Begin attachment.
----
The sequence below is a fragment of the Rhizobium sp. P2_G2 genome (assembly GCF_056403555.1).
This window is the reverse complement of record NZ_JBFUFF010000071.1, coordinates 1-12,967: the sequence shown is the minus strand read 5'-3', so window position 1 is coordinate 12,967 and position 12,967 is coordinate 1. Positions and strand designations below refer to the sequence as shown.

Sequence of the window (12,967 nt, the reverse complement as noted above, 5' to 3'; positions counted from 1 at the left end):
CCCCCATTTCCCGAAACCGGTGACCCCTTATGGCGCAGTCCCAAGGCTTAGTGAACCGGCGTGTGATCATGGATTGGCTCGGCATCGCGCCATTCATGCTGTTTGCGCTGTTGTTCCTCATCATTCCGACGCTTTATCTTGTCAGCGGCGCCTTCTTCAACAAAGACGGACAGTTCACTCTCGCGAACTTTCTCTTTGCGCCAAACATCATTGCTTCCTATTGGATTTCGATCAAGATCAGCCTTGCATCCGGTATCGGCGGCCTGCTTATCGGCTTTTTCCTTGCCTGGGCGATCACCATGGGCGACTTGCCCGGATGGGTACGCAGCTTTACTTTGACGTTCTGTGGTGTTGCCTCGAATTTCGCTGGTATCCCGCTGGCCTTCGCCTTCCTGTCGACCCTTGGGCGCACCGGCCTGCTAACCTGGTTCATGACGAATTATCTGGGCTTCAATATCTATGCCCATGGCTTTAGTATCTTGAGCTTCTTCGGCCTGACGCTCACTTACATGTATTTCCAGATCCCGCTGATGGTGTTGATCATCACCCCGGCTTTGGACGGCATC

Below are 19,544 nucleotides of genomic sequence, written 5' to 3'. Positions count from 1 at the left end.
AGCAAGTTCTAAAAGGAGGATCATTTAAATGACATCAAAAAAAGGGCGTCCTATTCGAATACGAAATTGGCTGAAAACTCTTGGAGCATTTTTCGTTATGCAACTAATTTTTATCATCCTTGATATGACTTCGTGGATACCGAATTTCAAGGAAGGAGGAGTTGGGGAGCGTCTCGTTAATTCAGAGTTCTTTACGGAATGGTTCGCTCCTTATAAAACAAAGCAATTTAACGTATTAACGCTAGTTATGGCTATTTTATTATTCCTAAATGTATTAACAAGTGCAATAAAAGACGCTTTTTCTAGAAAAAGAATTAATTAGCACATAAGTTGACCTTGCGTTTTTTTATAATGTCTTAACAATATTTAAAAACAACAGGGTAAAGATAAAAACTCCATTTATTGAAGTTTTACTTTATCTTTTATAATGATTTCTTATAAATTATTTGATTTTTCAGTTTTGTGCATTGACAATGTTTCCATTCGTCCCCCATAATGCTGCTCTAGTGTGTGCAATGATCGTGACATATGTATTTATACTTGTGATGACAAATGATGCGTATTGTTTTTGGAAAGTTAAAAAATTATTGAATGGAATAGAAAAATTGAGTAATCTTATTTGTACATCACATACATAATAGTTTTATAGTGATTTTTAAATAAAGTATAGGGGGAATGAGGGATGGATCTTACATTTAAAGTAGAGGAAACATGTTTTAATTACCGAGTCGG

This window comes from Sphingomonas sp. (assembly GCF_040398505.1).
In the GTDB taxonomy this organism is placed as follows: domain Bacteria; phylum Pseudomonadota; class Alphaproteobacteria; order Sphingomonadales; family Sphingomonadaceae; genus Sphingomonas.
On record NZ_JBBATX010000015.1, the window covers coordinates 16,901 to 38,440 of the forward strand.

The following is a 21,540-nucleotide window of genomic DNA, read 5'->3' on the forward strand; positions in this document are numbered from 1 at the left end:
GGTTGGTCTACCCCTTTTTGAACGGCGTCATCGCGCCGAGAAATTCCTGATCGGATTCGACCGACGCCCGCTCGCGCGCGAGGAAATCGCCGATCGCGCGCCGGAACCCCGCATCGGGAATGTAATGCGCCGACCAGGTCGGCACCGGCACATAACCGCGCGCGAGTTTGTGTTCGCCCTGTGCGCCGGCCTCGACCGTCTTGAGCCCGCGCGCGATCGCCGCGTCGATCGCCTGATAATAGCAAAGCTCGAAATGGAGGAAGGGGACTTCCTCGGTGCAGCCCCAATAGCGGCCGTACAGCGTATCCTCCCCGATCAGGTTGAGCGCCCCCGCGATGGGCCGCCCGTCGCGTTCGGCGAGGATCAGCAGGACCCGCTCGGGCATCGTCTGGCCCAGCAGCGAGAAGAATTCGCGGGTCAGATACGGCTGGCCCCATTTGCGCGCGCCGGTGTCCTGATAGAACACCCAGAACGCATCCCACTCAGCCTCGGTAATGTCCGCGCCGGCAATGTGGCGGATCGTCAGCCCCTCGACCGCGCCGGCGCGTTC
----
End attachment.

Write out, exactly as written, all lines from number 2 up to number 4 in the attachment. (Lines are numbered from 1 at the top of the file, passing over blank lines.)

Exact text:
This window is the reverse complement of record NZ_JBFUFF010000071.1, coordinates 1-12,967: the sequence shown is the minus strand read 5'-3', so window position 1 is coordinate 12,967 and position 12,967 is coordinate 1. Positions and strand designations below refer to the sequence as shown.

Sequence of the window (12,967 nt, the reverse complement as noted above, 5' to 3'; positions counted from 1 at the left end):
CCCCCATTTCCCGAAACCGGTGACCCCTTATGGCGCAGTCCCAAGGCTTAGTGAACCGGCGTGTGATCATGGATTGGCTCGGCATCGCGCCATTCATGCTGTTTGCGCTGTTGTTCCTCATCATTCCGACGCTTTATCTTGTCAGCGGCGCCTTCTTCAACAAAGACGGACAGTTCACTCTCGCGAACTTTCTCTTTGCGCCAAACATCATTGCTTCCTATTGGATTTCGATCAAGATCAGCCTTGCATCCGGTATCGGCGGCCTGCTTATCGGCTTTTTCCTTGCCTGGGCGATCACCATGGGCGACTTGCCCGGATGGGTACGCAGCTTTACTTTGACGTTCTGTGGTGTTGCCTCGAATTTCGCTGGTATCCCGCTGGCCTTCGCCTTCCTGTCGACCCTTGGGCGCACCGGCCTGCTAACCTGGTTCATGACGAATTATCTGGGCTTCAATATCTATGCCCATGGCTTTAGTATCTTGAGCTTCTTCGGCCTGACGCTCACTTACATGTATTTCCAGATCCCGCTGATGGTGTTGATCATCACCCCGGCTTTGGACGGCATC